12 Apr

Charity Quilts

Scrap blocks

C of the Friday morning hand quilting group (that’s as much about delicious food and good company as it’s about actual sewing or quilting) has asked the eight of us to each make 18 little blocks from scraps which she will sew together. We will donate the finished quilt to our guild to raffle off for charity. C loves tiny pieces and I thought this block was going to take forever, so I put it of and put it off. Our deadline is approaching so I finally got my blocks done yesterday. With a jump start of half-sewn leftovers from a few who were more industrious than I, it actually didn’t take long. I’m excited to see this big with all our blocks together!

Strippy Aqua Quilt

Speaking of charity, the puffy, strippy, quilt is done and will go to Landstuhl Medical Center with a handful of other quilts that Quilted Chaos, the American quilting group here, has made. Landstuhl not only serves US service members stationed in Europe, but it is also the halfway stop between the field hospital in Baghdad and Walter Reed Medical Center in the US. When wounded service members make the trip from Landstuhl to Walter Reed it is most often on a military transport plane, which may have more legroom than coach, but lacks all other comforts. TS&WGH assures me that donated quilts are usually given to these people to help warm and cushion the trip.

Before I moved here, Quilted Chaos had cut a bajillion 5-inch squares of donated fabrics and has slowly been making quilts from them ever since. There was a flurry of activity two or three years ago in which I think a handful of quilts were finished and delivered. The quilts pictured were older tops that were recently quilted by one member and bound by myself and a few others. I sewed the labels on today.

Quilted Chaos Charity Quilts

There’s still a bunch of squares though and I was inspired to use some of them up. I have been seeing the “Disappearing 9-Patch” block around the internet lately and it struck me as appropriate for our squares as well as being big impact for little effort patchwork. Quilts and ATCs (via Sew Mama Sew) has a nice tutorial. In order to keep the quilt a little cohesive, M, keeper of the 5″ squares was kind enough to separate out all the blues and greens and oranges for me. Fabric pusher that she is, she not only cut out more orange squares (since there weren’t enough in the box) but she added more greens. Now I have extras to put back in the box — but a dent has been made in the pile.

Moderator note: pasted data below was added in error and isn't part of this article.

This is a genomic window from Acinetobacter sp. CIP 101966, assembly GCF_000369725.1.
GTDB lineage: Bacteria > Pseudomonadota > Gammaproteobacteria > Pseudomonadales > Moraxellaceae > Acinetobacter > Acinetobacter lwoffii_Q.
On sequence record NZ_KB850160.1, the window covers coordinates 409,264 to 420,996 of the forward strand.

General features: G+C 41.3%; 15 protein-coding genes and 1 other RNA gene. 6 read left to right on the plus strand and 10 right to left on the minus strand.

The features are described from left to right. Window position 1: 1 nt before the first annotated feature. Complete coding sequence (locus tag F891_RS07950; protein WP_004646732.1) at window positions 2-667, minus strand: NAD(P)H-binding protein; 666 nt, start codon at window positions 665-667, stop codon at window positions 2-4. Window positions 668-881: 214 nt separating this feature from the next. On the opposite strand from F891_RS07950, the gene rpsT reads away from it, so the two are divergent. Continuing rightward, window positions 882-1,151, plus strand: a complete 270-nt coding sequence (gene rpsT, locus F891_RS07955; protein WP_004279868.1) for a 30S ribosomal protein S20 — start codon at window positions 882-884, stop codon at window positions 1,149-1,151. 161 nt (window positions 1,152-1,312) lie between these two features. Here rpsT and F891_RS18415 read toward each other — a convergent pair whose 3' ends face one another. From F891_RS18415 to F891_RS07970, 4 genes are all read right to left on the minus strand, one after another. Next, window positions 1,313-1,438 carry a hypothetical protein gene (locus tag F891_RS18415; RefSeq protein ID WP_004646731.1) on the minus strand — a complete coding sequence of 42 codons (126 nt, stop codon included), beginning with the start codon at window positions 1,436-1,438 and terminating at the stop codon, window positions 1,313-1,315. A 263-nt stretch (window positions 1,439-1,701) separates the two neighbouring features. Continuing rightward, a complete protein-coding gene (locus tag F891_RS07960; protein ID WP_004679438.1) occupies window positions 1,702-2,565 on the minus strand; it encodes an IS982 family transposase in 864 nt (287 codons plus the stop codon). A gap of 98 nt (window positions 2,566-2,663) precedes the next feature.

The humble 9-Patch (12ers, check out the water fabric)

Dull you say? Never fear….

9-Patches cut into fourths

Schnipp Schnapp and a bit more sewing and by the end of the day I had a vibrant scrap quilt top to add to the pile.

Finished Disappearing 9-Patch top

I arranged mine a bit differently than the tutorial — I liked the larger, uncut squares together in 4-Patch units. As much as I like finishing projects, I wouldn’t start them in the first place if I didn’t enjoy the process. So, in deference to the process, I also left one 9-Patch uncut.

I’ll quilt this one later, but for now it’s back to hand quilting houses and roots.

8 thoughts on “Charity Quilts

  1. I do love that disapearing 9 patch because of the great impact for relatively little patch”work”. Great quilts for a fantastic cause!

  2. I love what you did with that last quilt. This is something I miss – the making of charity quilts. There is something very rewarding about making these quilts – the community involved, the greenness of using the scraps and the beauty of the whole experience.

  3. thanks so much for what you’ve done Kristin. I enjoyed my experience last year donating to Quilts of Valor. Our group made quilts for military re-hab here in San Antonio and Military Women’s trauma center in Colorado. It gave e a lot of pleasure to imagine my quilts giving someone comfort. Later this year I plan on a couple of more being ready. Can’t wait to see how the houses and roots are going to turn out.

  4. Thanks for carrying through on this. The love, time and effort that goes into the quilts means as much as the warmth that they provide.

    Since the torch was passed to you – have you found someone to take it up now that you are leaving?

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